Montana Republicans Urge State Supreme Court to Dismiss Young Climate Activists’ Lawsuit
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Montana Republicans Urge State Supreme Court to Dismiss Young Climate Activists’ Lawsuit

Montana Republican Party leaders will appeal Wednesday to the state Supreme Court to overturn a landmark climate ruling that said state regulators must consider climate change impacts when approving fossil fuel projects.

The lawsuit was filed in 2020 by 16 people aged 2 to 16, whose lawyers argued that their state and federal constitutional provisions, which require leaders to “maintain and improve” a clean environment, were not being respected.

Plaintiffs’ attorneys argued that their clients suffered harm because the state approved fossil fuel projects without considering the environmental impacts, resulting in increased greenhouse gas emissions and environmental degradation in Montana.

In August 2023, U.S. District Judge Kathy Seeley ruled in favor of the young activists, pointing to a 1972 constitutional amendment that requires the state to protect the environment. That amendment was used to support the plaintiffs’ argument that state regulators must consider a project’s potential impact on climate change when conducting an environmental impact assessment. Her ruling has since been cited in numerous lawsuits challenging permits for an oil refinery, a gas plant, a pipeline and a coal mine.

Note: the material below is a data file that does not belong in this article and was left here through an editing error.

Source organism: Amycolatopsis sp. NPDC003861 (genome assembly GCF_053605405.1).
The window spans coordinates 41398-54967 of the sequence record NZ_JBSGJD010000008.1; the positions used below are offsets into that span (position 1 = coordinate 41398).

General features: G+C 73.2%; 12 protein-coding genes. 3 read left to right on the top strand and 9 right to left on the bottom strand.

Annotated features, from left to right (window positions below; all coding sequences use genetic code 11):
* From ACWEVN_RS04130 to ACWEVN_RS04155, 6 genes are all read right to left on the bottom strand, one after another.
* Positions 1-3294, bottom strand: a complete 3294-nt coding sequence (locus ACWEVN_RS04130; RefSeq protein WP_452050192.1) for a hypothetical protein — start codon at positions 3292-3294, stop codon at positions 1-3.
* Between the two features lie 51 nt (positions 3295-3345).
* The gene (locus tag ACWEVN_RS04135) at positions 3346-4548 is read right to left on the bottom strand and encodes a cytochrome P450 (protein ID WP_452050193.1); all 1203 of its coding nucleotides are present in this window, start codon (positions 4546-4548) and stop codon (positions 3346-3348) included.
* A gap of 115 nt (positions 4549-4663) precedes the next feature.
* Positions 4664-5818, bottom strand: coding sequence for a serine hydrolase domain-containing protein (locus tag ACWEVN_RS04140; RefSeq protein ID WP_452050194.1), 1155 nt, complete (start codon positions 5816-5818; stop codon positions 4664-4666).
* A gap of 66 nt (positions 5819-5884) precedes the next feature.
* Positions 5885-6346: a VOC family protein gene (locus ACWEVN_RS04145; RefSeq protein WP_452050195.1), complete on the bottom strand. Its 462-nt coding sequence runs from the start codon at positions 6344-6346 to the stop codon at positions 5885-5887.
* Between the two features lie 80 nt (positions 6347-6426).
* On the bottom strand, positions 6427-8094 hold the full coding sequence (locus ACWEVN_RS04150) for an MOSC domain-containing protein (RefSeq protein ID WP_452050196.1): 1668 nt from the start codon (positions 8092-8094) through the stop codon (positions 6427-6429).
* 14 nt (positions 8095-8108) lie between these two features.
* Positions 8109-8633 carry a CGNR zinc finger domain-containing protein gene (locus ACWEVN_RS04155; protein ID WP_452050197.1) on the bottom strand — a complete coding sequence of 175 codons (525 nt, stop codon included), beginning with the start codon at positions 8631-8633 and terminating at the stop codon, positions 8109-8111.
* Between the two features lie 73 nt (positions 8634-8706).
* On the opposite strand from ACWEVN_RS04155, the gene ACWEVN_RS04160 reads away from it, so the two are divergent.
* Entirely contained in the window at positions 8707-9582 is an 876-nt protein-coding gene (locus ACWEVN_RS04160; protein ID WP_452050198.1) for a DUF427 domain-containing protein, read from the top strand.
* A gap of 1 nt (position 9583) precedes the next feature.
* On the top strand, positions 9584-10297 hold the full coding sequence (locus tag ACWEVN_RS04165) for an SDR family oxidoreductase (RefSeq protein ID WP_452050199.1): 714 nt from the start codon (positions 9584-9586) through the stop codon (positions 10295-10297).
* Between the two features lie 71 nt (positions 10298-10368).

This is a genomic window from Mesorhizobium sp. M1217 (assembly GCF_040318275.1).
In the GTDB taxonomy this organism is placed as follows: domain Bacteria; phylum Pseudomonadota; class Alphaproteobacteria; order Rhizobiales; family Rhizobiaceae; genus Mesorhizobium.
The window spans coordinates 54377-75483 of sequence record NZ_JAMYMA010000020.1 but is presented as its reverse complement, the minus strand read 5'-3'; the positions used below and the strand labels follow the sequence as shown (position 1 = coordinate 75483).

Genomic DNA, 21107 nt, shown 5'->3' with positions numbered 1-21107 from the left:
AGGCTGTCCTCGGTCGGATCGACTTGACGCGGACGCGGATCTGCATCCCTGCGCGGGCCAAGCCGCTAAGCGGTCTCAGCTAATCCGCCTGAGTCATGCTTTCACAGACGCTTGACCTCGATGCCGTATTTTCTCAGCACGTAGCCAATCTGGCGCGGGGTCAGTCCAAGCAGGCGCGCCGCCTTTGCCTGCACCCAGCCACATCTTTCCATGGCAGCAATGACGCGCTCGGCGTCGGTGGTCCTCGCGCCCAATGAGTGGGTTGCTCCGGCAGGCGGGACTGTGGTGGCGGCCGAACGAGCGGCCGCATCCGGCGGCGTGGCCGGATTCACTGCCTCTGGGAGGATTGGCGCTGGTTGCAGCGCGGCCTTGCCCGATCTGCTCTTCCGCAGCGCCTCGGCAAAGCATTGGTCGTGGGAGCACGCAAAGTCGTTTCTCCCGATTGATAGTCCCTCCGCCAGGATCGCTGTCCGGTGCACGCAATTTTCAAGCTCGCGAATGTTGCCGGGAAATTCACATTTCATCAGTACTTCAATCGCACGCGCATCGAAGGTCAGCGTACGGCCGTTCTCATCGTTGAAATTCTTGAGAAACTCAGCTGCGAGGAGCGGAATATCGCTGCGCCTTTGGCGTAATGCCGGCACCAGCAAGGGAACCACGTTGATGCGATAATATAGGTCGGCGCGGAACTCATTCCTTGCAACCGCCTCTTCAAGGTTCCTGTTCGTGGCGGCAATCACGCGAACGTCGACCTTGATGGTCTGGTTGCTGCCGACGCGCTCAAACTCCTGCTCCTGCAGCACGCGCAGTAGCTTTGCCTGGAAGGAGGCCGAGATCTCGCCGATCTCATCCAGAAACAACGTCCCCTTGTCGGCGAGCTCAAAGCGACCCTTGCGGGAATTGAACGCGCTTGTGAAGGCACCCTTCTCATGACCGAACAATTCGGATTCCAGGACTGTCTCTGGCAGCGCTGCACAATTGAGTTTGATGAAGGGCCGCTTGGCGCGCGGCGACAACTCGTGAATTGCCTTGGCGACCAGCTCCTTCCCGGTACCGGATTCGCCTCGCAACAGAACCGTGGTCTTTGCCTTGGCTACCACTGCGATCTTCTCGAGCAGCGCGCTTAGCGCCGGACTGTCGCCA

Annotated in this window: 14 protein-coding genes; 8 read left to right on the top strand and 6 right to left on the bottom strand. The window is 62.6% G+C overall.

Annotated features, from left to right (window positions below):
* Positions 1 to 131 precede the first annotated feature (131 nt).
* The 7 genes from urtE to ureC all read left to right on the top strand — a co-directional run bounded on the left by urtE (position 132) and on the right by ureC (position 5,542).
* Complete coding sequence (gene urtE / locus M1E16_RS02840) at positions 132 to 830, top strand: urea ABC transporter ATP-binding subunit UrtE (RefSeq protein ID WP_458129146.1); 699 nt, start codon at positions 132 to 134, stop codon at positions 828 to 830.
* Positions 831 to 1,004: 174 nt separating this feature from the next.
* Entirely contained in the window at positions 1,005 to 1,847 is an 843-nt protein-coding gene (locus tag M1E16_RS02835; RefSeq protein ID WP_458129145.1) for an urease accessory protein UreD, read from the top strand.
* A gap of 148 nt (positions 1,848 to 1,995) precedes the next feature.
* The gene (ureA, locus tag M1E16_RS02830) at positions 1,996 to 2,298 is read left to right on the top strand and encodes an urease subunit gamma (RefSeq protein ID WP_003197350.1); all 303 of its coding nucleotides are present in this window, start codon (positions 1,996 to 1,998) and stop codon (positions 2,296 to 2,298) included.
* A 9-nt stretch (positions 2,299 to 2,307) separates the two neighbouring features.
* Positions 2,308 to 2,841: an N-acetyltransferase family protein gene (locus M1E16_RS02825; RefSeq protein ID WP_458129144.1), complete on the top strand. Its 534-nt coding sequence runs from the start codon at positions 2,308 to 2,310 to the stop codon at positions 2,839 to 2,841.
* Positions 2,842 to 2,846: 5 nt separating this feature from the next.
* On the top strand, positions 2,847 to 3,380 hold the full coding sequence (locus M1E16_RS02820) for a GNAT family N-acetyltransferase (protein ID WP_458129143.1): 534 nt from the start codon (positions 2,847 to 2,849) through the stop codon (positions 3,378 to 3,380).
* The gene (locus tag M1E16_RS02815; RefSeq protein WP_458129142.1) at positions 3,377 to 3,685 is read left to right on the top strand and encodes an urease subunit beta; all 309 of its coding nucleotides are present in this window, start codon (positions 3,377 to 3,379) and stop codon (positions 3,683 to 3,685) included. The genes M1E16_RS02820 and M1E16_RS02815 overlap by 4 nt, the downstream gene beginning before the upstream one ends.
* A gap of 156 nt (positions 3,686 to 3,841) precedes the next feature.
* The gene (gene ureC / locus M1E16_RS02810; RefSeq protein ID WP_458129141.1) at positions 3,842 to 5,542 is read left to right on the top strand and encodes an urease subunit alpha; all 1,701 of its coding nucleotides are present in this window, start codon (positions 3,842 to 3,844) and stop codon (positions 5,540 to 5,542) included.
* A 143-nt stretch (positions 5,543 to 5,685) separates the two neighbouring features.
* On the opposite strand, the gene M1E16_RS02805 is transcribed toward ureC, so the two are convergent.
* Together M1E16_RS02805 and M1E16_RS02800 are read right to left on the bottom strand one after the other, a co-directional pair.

But in a letter to Seeley, the state argued that the youths had failed to demonstrate legal capacity because no provision of Montana law could have resulted from their alleged injuries since the entire world’s energy system relies on fossil fuels.

Gov. Greg Gianforte (R-MT) signed a law last year that will not require environmental impact assessments to consider climate impacts unless the federal government designates carbon dioxide as a regulated pollutant.


“The District Court gave the plaintiffs a show trial last June, but now it’s time for the state Supreme Court to do its job and overturn the flawed decision that followed,” said Chase Scheuer, a spokesman for state Attorney General Austin Knudsen. Gianforte also pushed to overturn the verdict.

A similar lawsuit was filed against Hawaii, whose representatives also sided with climate activists demanding the decarbonization of its transportation system by 2045.